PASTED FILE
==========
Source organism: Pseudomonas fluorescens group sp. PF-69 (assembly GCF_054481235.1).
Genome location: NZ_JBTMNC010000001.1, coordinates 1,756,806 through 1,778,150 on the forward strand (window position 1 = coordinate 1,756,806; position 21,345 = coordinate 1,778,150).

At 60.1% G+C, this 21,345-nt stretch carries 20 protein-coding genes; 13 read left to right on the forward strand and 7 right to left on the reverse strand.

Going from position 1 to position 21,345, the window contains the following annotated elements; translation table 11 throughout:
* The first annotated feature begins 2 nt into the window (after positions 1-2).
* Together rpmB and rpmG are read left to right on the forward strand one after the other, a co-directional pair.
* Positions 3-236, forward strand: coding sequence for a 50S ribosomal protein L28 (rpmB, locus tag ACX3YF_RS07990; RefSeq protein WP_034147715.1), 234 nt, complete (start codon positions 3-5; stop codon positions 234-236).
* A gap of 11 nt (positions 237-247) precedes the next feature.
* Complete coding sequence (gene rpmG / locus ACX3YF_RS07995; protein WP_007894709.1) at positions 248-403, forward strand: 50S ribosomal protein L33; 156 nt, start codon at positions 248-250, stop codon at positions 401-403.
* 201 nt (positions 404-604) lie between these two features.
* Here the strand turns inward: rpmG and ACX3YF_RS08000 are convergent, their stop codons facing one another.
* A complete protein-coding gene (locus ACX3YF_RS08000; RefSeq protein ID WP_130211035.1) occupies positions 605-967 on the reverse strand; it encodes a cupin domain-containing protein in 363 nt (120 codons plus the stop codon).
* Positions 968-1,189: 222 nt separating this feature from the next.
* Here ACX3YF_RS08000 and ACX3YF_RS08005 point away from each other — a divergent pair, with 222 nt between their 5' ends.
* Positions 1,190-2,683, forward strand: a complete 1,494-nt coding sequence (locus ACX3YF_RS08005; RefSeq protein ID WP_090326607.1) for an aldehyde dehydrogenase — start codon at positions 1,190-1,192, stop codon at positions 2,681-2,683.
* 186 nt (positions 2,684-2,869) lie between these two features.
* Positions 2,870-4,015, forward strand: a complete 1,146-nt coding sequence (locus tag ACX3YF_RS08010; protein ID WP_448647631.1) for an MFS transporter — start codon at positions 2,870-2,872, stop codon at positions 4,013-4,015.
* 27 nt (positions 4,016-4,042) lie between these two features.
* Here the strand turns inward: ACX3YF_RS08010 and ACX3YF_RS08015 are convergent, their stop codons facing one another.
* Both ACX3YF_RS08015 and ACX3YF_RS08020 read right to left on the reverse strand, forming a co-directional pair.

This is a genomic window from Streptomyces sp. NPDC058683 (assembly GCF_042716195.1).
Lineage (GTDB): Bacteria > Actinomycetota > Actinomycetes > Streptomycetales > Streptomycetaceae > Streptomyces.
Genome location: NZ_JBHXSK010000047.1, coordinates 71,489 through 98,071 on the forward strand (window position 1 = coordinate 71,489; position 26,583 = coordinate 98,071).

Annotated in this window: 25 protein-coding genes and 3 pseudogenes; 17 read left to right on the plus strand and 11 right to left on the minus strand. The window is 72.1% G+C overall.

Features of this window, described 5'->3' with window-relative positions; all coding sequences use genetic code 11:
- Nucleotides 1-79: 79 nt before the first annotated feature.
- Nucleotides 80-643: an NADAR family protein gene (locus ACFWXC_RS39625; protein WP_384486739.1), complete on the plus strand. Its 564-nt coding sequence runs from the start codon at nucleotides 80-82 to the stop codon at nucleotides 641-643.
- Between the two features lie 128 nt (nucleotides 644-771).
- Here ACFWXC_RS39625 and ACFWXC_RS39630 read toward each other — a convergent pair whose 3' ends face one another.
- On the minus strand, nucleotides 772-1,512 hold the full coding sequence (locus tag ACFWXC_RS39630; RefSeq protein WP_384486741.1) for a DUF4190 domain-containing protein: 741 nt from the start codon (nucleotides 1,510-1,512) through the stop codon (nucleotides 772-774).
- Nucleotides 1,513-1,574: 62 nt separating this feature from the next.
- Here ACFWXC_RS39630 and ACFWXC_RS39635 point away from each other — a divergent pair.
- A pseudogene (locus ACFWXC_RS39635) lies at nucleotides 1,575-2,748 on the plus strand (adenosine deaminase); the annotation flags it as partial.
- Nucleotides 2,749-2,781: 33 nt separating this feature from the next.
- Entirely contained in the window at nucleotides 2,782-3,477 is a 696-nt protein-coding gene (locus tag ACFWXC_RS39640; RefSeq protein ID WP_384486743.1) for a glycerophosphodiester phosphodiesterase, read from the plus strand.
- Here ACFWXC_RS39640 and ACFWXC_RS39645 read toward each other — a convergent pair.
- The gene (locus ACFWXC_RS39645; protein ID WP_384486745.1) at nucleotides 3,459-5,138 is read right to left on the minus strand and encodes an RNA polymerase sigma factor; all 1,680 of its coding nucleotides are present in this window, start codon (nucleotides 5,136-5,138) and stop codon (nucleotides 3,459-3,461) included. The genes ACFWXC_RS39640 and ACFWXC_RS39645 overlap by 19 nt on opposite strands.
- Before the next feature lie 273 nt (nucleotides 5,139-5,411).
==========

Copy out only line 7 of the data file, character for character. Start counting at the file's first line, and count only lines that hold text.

* Positions 3-236, forward strand: coding sequence for a 50S ribosomal protein L28 (rpmB, locus tag ACX3YF_RS07990; RefSeq protein WP_034147715.1), 234 nt, complete (start codon positions 3-5; stop codon positions 234-236).